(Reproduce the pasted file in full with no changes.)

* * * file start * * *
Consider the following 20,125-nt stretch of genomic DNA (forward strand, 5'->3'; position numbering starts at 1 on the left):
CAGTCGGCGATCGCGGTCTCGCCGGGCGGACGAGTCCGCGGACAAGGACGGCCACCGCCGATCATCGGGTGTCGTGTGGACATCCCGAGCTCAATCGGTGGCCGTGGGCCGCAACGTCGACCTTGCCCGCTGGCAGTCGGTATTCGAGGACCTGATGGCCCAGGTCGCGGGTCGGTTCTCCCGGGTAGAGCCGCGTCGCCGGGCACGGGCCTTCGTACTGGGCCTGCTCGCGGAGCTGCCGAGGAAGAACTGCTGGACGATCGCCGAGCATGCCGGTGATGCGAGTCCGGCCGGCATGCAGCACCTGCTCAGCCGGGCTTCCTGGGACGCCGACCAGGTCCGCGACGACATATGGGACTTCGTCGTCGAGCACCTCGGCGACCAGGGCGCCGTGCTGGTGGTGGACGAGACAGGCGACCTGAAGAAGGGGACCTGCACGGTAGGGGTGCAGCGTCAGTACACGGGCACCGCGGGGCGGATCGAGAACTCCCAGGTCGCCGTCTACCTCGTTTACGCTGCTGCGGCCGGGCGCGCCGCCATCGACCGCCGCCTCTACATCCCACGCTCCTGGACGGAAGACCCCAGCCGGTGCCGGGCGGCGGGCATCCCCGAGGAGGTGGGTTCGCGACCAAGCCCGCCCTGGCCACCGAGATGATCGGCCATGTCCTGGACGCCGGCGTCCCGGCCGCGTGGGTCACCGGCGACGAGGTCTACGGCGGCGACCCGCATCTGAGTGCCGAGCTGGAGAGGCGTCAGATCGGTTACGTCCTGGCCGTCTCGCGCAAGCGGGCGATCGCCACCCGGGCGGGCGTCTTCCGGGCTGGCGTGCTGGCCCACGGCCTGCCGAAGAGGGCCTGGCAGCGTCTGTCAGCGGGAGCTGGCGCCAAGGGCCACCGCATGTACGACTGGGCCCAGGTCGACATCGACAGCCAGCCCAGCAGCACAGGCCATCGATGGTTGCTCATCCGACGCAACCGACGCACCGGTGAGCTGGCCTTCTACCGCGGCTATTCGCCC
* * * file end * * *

Consider the following 20,125-nt stretch of genomic DNA (forward strand, 5'->3'; position numbering starts at 1 on the left):
CAGTCGGCGATCGCGGTCTCGCCGGGCGGACGAGTCCGCGGACAAGGACGGCCACCGCCGATCATCGGGTGTCGTGTGGACATCCCGAGCTCAATCGGTGGCCGTGGGCCGCAACGTCGACCTTGCCCGCTGGCAGTCGGTATTCGAGGACCTGATGGCCCAGGTCGCGGGTCGGTTCTCCCGGGTAGAGCCGCGTCGCCGGGCACGGGCCTTCGTACTGGGCCTGCTCGCGGAGCTGCCGAGGAAGAACTGCTGGACGATCGCCGAGCATGCCGGTGATGCGAGTCCGGCCGGCATGCAGCACCTGCTCAGCCGGGCTTCCTGGGACGCCGACCAGGTCCGCGACGACATATGGGACTTCGTCGTCGAGCACCTCGGCGACCAGGGCGCCGTGCTGGTGGTGGACGAGACAGGCGACCTGAAGAAGGGGACCTGCACGGTAGGGGTGCAGCGTCAGTACACGGGCACCGCGGGGCGGATCGAGAACTCCCAGGTCGCCGTCTACCTCGTTTACGCTGCTGCGGCCGGGCGCGCCGCCATCGACCGCCGCCTCTACATCCCACGCTCCTGGACGGAAGACCCCAGCCGGTGCCGGGCGGCGGGCATCCCCGAGGAGGTGGGTTCGCGACCAAGCCCGCCCTGGCCACCGAGATGATCGGCCATGTCCTGGACGCCGGCGTCCCGGCCGCGTGGGTCACCGGCGACGAGGTCTACGGCGGCGACCCGCATCTGAGTGCCGAGCTGGAGAGGCGTCAGATCGGTTACGTCCTGGCCGTCTCGCGCAAGCGGGCGATCGCCACCCGGGCGGGCGTCTTCCGGGCTGGCGTGCTGGCCCACGGCCTGCCGAAGAGGGCCTGGCAGCGTCTGTCAGCGGGAGCTGGCGCCAAGGGCCACCGCATGTACGACTGGGCCCAGGTCGACATCGACAGCCAGCCCAGCAGCACAGGCCATCGATGGTTGCTCATCCGACGCAACCGACGCACCGGTGAGCTGGCCTTCTACCGCGGCTATTCGCCC